Qualities of as Good Interior Designer

Qualities of a successful interior designer

Good Interior Designer: The way to becoming a great interior designer is full of…… challenges and innovation. It needs a rare level of passion for what you do, as well as resolve to get to a stage where your designs are so highly regarded you can earn money from them. Once you’ve reached the top, it also takes tenacity to remain at the pinnacle of the art form – if you manage to reach it at all.

1. Embrace diverse styles

     2. Take inspiration from everything, and everywhere

    3. Never stop studying the art form

    4. Courageous

    5. Take your time with colour and lighting

    6. Take the lead in co-ordinating the project

    7. Look to embrace new technology and ideas

    8. Understand the space and its function

    9. Invest early on in getting a strong concept

   10. Retain your passion for design

1.   Embrace diverse styles


“Knowledge of many different styles also helps a designer to keep a fresh and distinctive feel across their portfolio of work.”


A great interior designer will have increased outstanding mind of a diverse different of styles, aesthetics and techniques. You may have a different personal preference from others, or a better styling you attempt to incorporate into all your designs, but each space you work on is a like a blank canvas, you should never repeat previous design. The current trend is different level of innovation. Qualities of a top interior designer to be flexible, adaptable and open-minded to new design styles and ideas, with no influence of our preferred style,”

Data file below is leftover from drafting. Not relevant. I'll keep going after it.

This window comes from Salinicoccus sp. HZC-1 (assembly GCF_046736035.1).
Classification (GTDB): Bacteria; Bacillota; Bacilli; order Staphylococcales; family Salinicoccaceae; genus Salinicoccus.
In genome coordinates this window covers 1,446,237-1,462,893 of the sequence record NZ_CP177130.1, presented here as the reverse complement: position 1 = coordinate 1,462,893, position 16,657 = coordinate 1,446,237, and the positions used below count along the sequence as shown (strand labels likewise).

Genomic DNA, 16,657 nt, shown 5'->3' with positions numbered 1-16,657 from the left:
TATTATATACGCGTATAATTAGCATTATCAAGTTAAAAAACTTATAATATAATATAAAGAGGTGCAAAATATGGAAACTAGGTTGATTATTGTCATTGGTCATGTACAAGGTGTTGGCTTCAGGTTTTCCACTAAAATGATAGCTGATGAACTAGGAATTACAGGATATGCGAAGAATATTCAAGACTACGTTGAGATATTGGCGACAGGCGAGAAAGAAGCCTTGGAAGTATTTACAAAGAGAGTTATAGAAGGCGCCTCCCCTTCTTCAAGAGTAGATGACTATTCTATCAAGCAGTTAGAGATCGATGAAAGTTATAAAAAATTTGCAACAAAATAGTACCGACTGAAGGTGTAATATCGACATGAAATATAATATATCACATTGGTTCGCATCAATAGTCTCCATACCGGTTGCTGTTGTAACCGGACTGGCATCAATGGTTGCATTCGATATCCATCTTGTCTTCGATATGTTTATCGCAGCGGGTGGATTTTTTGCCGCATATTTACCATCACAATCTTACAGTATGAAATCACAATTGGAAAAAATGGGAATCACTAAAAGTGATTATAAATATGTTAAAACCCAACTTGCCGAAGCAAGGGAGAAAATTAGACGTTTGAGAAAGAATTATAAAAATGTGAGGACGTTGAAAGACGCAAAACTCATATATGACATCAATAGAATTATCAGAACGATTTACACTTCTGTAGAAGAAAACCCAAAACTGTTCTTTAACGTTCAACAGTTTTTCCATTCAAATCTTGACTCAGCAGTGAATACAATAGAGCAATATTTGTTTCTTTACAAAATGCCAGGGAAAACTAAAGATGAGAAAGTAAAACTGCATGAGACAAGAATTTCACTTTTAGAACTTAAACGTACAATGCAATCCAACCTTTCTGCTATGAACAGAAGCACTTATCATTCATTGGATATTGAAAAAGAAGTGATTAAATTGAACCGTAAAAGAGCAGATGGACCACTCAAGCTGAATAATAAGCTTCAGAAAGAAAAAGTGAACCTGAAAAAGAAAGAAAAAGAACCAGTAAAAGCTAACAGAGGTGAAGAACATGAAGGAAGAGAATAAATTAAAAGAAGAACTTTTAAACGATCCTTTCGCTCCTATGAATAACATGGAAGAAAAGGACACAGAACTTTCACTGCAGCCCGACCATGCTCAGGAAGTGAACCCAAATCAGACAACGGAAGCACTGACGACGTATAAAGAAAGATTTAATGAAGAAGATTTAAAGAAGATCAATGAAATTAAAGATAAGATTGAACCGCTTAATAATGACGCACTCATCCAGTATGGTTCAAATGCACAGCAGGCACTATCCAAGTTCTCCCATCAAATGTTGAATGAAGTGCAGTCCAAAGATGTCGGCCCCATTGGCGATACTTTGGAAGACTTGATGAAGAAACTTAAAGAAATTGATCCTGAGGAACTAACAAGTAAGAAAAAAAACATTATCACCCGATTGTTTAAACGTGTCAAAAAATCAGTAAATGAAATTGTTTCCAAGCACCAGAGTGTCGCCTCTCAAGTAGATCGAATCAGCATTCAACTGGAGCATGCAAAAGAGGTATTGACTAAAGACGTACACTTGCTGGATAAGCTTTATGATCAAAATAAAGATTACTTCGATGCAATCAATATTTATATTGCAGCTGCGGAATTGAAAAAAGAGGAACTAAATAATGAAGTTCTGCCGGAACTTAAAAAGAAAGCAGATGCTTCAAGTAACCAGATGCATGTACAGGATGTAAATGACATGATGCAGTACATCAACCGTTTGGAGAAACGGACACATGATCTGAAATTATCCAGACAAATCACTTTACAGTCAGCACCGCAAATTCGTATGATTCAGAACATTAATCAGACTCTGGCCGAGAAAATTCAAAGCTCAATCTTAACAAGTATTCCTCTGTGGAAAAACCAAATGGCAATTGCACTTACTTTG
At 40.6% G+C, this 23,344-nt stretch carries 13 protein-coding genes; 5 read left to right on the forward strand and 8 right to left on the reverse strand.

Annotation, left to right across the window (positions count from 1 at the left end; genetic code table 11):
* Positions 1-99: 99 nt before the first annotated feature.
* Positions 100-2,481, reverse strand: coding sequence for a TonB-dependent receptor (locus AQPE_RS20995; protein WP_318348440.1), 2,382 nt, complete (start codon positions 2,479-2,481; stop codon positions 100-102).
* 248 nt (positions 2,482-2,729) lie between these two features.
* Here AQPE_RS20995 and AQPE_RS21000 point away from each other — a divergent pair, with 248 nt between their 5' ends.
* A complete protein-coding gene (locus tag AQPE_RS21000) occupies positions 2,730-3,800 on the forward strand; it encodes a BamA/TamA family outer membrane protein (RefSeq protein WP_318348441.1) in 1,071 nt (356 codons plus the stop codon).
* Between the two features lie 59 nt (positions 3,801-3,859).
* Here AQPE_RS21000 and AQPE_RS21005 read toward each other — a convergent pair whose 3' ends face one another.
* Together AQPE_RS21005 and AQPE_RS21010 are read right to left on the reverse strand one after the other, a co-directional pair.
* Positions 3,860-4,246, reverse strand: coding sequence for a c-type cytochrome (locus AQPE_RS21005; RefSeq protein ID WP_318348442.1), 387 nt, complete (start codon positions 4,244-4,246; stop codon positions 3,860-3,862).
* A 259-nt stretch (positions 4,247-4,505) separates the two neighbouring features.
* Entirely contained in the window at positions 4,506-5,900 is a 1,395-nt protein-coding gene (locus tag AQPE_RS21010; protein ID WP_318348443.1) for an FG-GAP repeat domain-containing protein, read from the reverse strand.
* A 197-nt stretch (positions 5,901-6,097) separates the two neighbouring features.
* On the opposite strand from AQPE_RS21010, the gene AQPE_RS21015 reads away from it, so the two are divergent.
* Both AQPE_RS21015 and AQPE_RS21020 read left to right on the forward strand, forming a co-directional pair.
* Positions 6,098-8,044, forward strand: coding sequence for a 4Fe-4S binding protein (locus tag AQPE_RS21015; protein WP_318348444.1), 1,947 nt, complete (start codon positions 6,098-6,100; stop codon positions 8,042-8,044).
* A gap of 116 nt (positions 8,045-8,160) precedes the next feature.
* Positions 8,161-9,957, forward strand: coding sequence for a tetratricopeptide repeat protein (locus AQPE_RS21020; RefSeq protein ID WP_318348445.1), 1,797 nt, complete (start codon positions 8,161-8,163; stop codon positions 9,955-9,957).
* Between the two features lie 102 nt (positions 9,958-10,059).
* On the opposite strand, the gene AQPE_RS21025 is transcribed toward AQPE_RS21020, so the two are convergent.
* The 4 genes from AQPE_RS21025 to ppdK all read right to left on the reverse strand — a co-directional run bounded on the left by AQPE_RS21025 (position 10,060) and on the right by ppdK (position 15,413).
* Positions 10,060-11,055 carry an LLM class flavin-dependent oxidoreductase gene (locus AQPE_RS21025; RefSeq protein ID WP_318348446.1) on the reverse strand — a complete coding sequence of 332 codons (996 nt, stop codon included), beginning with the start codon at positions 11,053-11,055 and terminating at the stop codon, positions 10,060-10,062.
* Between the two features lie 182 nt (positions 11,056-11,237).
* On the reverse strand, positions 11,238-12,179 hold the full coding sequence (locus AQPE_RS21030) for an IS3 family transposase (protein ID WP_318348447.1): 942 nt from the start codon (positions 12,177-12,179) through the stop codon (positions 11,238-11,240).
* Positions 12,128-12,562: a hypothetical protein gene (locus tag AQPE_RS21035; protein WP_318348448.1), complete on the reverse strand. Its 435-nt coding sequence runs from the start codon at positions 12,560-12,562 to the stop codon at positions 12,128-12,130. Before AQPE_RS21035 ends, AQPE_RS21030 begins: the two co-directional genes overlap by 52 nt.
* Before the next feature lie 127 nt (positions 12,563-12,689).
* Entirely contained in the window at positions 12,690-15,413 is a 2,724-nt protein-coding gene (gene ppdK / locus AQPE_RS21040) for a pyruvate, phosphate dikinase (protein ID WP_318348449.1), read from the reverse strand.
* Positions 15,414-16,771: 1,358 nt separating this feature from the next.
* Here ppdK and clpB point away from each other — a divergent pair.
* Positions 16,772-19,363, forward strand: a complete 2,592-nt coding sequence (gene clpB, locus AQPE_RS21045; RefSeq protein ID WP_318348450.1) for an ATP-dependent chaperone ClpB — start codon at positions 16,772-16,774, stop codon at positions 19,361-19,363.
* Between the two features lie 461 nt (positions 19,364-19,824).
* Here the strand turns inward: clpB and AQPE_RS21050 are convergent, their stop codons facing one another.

2. Take inspiration from everything, and everywhere

“Designing is not always new or what’s trending, a lot of the time it’s already there in front of you and it only requires improvement.”

The Nature can be a very inspiring place. Everything we can saw, touch, feel, smell and hear has the potential to trigger within us a feelings or a spark of Nature. It’s important as a designer to never dampen your senses. Take it all in, whether it’s the work of your contemporaries, the latest designs in your favorite magazine, or perhaps most important of all, the charm and artistry of nature itself – you can art inspiration from most everything. “I try to take inspiration from what’s gone before, and improve on it better,”


3. Never stop studying the art


 “Trends evolve, client needs change, and no single space is ever the same.”